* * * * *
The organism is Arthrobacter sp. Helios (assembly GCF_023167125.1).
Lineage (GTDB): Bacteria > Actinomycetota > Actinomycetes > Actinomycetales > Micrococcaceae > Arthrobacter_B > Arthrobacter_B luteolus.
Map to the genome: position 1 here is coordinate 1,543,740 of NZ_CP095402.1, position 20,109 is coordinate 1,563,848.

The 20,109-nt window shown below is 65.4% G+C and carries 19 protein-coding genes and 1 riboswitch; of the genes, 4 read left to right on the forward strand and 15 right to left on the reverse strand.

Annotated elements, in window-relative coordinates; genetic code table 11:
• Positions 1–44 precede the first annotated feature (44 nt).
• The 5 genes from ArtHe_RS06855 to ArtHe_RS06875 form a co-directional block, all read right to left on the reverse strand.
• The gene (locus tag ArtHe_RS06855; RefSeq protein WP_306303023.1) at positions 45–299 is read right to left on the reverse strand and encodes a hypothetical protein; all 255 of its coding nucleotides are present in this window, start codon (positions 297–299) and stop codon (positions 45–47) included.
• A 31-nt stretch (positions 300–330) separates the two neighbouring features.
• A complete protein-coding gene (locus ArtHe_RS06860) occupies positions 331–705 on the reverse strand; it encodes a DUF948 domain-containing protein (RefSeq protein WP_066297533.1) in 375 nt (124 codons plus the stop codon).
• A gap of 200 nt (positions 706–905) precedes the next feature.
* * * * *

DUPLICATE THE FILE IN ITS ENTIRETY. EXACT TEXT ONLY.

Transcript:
The organism is Arthrobacter sp. Helios (assembly GCF_023167125.1).
Lineage (GTDB): Bacteria > Actinomycetota > Actinomycetes > Actinomycetales > Micrococcaceae > Arthrobacter_B > Arthrobacter_B luteolus.
Map to the genome: position 1 here is coordinate 1,543,740 of NZ_CP095402.1, position 20,109 is coordinate 1,563,848.

The 20,109-nt window shown below is 65.4% G+C and carries 19 protein-coding genes and 1 riboswitch; of the genes, 4 read left to right on the forward strand and 15 right to left on the reverse strand.

Annotated elements, in window-relative coordinates; genetic code table 11:
• Positions 1–44 precede the first annotated feature (44 nt).
• The 5 genes from ArtHe_RS06855 to ArtHe_RS06875 form a co-directional block, all read right to left on the reverse strand.
• The gene (locus tag ArtHe_RS06855; RefSeq protein WP_306303023.1) at positions 45–299 is read right to left on the reverse strand and encodes a hypothetical protein; all 255 of its coding nucleotides are present in this window, start codon (positions 297–299) and stop codon (positions 45–47) included.
• A 31-nt stretch (positions 300–330) separates the two neighbouring features.
• A complete protein-coding gene (locus ArtHe_RS06860) occupies positions 331–705 on the reverse strand; it encodes a DUF948 domain-containing protein (RefSeq protein WP_066297533.1) in 375 nt (124 codons plus the stop codon).
• A gap of 200 nt (positions 706–905) precedes the next feature.